TAMPA — Lightning right wing Steve Downie, without hesitation Tuesday, answered every question concerning his one-game league suspension.
But his head lowered slightly — and his voice, too — when asked about missing Game 4 of the Eastern Conference quarterfinal tonight against the Penguins at the St. Pete Times Forum. "I felt like I've let the team down," he said. "It's going to be tough to swallow."
Penguins left wing Chris Kunitz, also suspended for one game, felt the same. "Very disappointed," he said. "You don't ever want to put your team in a bad situation by playing short a man."
Both were suspended for actions in the Penguins' 3-2 victory in Monday's Game 3.
Downie left his feet to clobber defenseman Ben Lovejoy behind Pittsburgh's net. He would have been called for charging, but the Penguins scored on the delayed penalty. Kunitz elbowed Simon Gagne in the back of the head; blind-side and lateral hits to that area are prohibited. Gagne said Kunitz, who received a two-minute penalty, was "trying to come to my head."
Even with the teams facing a huge game, with Pittsburgh leading 2-1 in the best-of-seven series, the rulings dominated the off-day discourse, not only because both teams lost valuable assets but because, especially for Tampa Bay, the punishments from league disciplinarian Colin Campbell seemed inconsistent with previous decisions. There also was an NHL press release that contradicted what the participants said occurred in the Downie hit.
"Whether it's fair or unfair is not the question," Lightning coach Guy Boucher said. "We don't have our player for (today), and they don't have theirs. We have to manage without them."
• • •
Lovejoy said Downie hit him in the chest: "He didn't launch himself and hit me in the head, so thank you for that."
Downie said he believed his punishment was for leaving his feet. But the NHL release said Downie "delivered a hit to the head" and quoted Campbell as saying he "launched himself at the head of his opponent." No one from the league was available to address the disparity.
Tampa Bay players also wondered why Kunitz received a one-game suspension when Lightning defenseman Pavel Kubina in March got three games for a similar hit on Chicago's Dave Bolland.
Kubina concussed Bolland; Gagne was unhurt. But some wondered if there is a different standard in the playoffs.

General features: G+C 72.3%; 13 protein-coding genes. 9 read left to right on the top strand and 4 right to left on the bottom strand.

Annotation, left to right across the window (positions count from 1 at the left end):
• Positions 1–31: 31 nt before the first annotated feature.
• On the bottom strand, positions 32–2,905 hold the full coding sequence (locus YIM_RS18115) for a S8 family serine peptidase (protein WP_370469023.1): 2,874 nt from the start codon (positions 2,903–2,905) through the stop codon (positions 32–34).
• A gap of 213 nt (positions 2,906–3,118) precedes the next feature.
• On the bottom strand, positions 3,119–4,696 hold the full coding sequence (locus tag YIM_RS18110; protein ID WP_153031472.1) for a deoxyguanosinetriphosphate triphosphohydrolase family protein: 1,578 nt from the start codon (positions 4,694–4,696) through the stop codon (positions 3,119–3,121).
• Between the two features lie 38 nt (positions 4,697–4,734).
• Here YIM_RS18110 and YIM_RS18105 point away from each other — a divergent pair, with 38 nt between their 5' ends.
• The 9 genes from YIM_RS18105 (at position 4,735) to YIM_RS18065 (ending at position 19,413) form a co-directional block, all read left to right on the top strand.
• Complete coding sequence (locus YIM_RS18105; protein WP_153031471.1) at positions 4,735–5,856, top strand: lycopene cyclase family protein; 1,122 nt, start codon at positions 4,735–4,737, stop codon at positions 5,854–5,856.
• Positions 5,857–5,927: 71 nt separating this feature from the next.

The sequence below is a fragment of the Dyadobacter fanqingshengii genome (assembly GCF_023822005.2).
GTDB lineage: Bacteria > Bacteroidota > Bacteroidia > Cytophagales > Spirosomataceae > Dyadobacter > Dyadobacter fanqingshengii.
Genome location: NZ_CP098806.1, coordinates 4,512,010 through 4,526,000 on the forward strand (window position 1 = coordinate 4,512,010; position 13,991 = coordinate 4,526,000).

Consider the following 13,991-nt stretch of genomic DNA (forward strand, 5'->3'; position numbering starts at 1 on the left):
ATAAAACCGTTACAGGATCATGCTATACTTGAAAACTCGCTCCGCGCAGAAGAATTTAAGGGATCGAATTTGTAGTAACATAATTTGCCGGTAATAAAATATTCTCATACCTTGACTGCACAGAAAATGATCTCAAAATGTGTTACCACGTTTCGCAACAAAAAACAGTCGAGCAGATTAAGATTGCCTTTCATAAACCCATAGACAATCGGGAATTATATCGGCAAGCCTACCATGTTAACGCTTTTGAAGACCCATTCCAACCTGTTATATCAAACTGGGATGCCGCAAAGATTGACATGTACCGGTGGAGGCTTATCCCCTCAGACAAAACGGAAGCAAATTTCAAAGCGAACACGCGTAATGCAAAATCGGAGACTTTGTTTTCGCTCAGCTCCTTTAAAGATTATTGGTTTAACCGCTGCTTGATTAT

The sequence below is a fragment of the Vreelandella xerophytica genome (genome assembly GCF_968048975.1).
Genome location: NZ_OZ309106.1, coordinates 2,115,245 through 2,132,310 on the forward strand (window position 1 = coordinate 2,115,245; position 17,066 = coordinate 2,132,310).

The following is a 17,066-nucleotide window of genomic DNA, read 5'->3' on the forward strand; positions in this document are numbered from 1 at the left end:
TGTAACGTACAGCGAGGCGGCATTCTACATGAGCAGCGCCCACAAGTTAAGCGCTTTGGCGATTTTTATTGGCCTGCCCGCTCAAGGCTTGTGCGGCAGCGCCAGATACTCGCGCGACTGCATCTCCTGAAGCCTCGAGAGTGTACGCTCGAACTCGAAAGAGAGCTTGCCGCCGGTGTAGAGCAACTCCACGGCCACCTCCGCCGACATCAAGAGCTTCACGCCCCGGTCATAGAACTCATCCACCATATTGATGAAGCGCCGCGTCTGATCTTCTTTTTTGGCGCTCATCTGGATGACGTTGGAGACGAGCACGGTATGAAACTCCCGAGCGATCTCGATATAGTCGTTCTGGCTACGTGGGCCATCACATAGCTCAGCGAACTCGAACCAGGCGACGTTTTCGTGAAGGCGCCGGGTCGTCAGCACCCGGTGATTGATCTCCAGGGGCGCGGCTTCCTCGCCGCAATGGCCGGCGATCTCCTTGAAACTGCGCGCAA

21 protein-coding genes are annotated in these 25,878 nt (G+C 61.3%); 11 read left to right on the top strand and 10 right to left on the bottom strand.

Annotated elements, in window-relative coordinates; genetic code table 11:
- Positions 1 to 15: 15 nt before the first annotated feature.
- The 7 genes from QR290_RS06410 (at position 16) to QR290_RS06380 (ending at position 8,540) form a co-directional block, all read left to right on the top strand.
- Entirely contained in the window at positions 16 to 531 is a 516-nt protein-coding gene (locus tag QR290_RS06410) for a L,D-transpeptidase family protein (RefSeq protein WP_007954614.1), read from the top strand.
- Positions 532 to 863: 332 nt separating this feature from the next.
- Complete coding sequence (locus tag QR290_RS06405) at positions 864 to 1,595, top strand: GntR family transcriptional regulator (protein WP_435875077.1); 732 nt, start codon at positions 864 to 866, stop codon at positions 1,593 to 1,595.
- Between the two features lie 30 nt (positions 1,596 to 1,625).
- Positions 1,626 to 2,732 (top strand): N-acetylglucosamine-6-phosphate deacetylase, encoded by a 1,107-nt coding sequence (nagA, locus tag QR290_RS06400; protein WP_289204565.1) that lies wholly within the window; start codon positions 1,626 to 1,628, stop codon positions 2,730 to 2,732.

"There shouldn't be a double standard," captain Vinny Lecavalier said. "If somebody is targeting someone's head like the elbow (Monday), there should be the same consequences as the regular season. The league has to be consistent."
"It's playoff time," Gagne said, "and I don't know if it's changing the decision or not. But if it's one game, it's one game. (Kunitz is) a good player for them, and he's not going to be able to play … so it's good for us."
• • •
Also on the Lightning side, Ryan Malone has an upper-body injury sustained in Game 3. The rugged wing is expected to play tonight, but Tampa Bay recalled Mattias Ritola and Blair Jones from AHL Norfolk.
"We lose some grit," Boucher said of Downie, who had a team-high 171 penalty minutes in the regular season. "When guys like that are missing, the other team knows. They've got a bit more space on the ice."
Penguins coach Dan Bylsma said Eric Tangradi and Mike Comrie are the "main possibilities" to replace Kunitz. He said his team would miss Kunitz's "net presence" on the power play and five-on-five, and physical presence that "creates room" on the forecheck.
"I never intentionally meant to hurt (Gagne), so I'm glad he's okay," Kunitz said. "I was coming through the middle and getting ready to finish a check. I had my arms in a bad spot up in the air anyways, and he kind of spun and turned backwards toward me. I went to brush his shoulder and got him in the head; not very responsible on my part. I've got to definitely be careful."
Downie said the same. "I did lay off a little bit," he said of the hit on Lovejoy. "I could have got him a lot worse. But it is what it is."